David’s music is very west coast, with a typical track rolling along in a relaxed swing feel, but there is variety too with Latin numbers, waltzes, ballads and blues too. David’s forte is contrapuntal arranging in which intertwining voices twist around each other in kaleidoscope textures. These arrangements will often continue even while the soloists stretch out providing interesting tone colors to counter the solos. David cites French impressionists such as Ravel and Debussy as major influences, as well as early ‘cool’ proponents such as Gerry Mulligan and Gil Evans, and of course the Duke.

Most of these tracks are David Angel originals with a few covers thrown in as well. Of the originals, some standouts include a Quincy Jones sounding bluesy jam session called “Ah Rite” and “Out on the Coast 3” on which the two flutes melody recalls kitsch TV soundtrack music from the 60s. There are also several lengthy suite like numbers on which David displays his ability to bring different moods to one piece of music. Of the covers, Ellington’s “Prelude to a Kiss” features alto saxophonist Gene Cipriano channeling Johnny Hodges to make this one really come alive with the spirit of the Duke’s long running band. Also from the Ellington repertoire we get French horn soloist Stephanie O’Keefe doing an excellent job on Billy Stray horn’s “A Flower is a Lovesome Thing”.

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JONI MITCHELL Shadows And Light

Movie · 1980 · Vocal Jazz
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Slartibartfast
Joni Mitchell meets The Pat Metheny Group.

What can I say? This was my real introduction into the music of Joni and what a place to start! She had really entered a new phase and the tracks offered span from Court And Spark up to Mingus (and of course, the song Shadows And Light, exclusive to the live album).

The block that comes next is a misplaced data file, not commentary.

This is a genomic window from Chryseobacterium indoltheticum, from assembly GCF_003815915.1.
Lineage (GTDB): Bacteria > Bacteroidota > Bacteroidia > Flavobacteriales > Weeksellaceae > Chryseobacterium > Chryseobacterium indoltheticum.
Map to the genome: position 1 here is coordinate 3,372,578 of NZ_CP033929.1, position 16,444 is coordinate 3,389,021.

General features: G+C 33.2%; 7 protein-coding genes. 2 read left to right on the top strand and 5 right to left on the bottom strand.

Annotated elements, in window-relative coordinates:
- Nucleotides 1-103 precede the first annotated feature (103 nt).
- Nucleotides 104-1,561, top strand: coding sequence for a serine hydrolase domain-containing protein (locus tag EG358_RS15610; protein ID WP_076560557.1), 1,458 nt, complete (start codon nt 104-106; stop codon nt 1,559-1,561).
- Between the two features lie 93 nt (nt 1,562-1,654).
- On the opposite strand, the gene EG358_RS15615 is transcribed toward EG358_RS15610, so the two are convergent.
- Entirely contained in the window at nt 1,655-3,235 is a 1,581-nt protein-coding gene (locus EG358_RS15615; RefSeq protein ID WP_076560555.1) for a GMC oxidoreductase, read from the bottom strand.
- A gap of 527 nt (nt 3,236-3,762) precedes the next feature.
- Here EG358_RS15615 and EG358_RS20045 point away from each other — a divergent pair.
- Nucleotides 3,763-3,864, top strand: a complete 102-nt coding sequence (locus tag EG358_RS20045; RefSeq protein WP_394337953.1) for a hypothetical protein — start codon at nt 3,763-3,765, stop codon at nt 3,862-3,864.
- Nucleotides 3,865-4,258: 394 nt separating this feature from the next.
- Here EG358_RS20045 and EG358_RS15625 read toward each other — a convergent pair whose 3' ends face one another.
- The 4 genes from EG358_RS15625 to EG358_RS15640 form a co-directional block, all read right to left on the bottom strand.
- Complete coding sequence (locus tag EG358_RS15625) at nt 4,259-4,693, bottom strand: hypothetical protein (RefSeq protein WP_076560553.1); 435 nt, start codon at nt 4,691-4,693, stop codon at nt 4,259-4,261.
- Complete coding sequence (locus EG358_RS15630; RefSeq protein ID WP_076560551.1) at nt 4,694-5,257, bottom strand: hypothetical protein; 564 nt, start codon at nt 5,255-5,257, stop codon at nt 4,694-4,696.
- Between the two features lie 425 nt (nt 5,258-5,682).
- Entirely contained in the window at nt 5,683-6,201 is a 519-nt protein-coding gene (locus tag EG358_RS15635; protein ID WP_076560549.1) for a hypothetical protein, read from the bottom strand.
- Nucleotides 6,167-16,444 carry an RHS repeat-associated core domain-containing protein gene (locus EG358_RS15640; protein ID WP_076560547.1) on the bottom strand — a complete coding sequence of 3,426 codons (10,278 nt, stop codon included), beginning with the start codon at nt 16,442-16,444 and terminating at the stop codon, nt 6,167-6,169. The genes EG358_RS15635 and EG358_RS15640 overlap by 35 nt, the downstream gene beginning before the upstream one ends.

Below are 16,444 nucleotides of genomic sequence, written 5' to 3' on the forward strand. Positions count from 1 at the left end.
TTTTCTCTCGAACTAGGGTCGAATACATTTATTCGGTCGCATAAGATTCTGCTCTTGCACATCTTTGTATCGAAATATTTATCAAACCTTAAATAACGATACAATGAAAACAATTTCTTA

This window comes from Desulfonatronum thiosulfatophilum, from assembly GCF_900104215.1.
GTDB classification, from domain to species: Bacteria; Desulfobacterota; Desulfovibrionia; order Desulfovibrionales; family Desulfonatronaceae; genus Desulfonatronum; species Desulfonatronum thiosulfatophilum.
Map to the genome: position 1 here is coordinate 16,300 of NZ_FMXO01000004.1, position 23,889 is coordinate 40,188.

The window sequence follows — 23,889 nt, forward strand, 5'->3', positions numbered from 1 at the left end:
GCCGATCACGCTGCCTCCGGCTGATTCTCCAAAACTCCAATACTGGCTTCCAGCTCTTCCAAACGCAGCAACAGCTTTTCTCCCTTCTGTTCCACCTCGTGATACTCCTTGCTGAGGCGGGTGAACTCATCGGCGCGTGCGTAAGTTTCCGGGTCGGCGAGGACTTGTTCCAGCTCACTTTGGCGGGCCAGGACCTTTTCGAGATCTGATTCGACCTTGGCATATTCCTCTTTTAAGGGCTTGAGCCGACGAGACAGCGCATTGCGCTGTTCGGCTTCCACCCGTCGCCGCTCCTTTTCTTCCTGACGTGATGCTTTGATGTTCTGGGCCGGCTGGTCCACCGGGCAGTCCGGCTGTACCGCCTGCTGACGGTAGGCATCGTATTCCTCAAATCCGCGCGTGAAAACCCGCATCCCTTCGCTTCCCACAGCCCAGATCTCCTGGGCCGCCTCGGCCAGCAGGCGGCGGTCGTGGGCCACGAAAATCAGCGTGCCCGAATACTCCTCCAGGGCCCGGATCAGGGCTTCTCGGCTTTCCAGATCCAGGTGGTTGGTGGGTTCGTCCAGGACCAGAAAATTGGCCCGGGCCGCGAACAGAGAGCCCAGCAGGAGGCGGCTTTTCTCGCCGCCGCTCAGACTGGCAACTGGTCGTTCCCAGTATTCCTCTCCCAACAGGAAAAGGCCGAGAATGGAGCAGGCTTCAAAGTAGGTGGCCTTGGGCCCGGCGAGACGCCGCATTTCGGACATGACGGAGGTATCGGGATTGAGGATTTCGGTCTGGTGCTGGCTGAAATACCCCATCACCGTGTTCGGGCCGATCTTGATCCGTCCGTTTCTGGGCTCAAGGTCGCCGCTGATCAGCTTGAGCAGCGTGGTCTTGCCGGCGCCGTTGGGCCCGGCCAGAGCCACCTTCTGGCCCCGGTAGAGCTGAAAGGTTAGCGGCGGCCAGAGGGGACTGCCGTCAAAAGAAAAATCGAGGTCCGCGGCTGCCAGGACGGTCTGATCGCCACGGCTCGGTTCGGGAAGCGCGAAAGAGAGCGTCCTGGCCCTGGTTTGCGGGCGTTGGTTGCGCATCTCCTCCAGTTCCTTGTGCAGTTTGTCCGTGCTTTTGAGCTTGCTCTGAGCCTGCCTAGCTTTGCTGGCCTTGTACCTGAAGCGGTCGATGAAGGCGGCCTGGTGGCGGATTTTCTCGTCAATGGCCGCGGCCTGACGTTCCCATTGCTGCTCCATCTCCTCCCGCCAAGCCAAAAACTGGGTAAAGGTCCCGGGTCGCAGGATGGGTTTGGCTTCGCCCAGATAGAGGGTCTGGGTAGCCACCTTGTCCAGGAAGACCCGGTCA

The concert was an outdoors affair at the Santa Barbara County Bowl. The liner notes say that "this concert catches Joni at the height of her artistic excellence." Having explored her albums after and before this era, I can wholeheartedly agree with that. Jaco Pastorius, who had a reputation at that point of being erratic in live situations, seems to be in a good mode. The camera work is good and the concert is now available on DVD with 5.1 Dolby Digital Audio all of which make for a show worthy of revisiting from time to time.

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JMA TOP 5 Jazz ALBUMS

Rating by members, ranked by custom algorithm
Albums with 30 ratings and more
A Love Supreme Post Bop
JOHN COLTRANE
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Kind of Blue Cool Jazz
MILES DAVIS
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The Black Saint and the Sinner Lady Progressive Big Band
CHARLES MINGUS
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Blue Train Hard Bop
JOHN COLTRANE
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My Favorite Things Hard Bop
JOHN COLTRANE